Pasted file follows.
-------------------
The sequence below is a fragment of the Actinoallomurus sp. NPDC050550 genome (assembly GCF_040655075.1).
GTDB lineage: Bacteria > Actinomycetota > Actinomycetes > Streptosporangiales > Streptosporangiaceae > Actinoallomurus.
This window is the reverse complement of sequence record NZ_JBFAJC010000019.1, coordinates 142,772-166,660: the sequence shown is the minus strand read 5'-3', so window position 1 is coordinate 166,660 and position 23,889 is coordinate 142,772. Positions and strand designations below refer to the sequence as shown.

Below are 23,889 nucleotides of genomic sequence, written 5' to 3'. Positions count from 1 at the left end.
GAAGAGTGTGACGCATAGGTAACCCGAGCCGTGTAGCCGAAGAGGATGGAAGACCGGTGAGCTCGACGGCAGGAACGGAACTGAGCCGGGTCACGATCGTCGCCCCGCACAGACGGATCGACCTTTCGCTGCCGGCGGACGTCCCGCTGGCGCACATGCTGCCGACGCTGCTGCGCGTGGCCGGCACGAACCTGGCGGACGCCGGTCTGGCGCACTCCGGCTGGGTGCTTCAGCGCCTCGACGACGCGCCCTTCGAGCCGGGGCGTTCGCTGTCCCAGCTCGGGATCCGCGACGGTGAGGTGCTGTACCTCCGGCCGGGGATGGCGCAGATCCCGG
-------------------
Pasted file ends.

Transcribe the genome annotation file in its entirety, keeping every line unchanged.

The sequence below is a fragment of the Actinoallomurus sp. NPDC050550 genome (assembly GCF_040655075.1).
GTDB lineage: Bacteria > Actinomycetota > Actinomycetes > Streptosporangiales > Streptosporangiaceae > Actinoallomurus.
This window is the reverse complement of sequence record NZ_JBFAJC010000019.1, coordinates 142,772-166,660: the sequence shown is the minus strand read 5'-3', so window position 1 is coordinate 166,660 and position 23,889 is coordinate 142,772. Positions and strand designations below refer to the sequence as shown.

Below are 23,889 nucleotides of genomic sequence, written 5' to 3'. Positions count from 1 at the left end.
GAAGAGTGTGACGCATAGGTAACCCGAGCCGTGTAGCCGAAGAGGATGGAAGACCGGTGAGCTCGACGGCAGGAACGGAACTGAGCCGGGTCACGATCGTCGCCCCGCACAGACGGATCGACCTTTCGCTGCCGGCGGACGTCCCGCTGGCGCACATGCTGCCGACGCTGCTGCGCGTGGCCGGCACGAACCTGGCGGACGCCGGTCTGGCGCACTCCGGCTGGGTGCTTCAGCGCCTCGACGACGCGCCCTTCGAGCCGGGGCGTTCGCTGTCCCAGCTCGGGATCCGCGACGGTGAGGTGCTGTACCTCCGGCCGGGGATGGCGCAGATCCCGG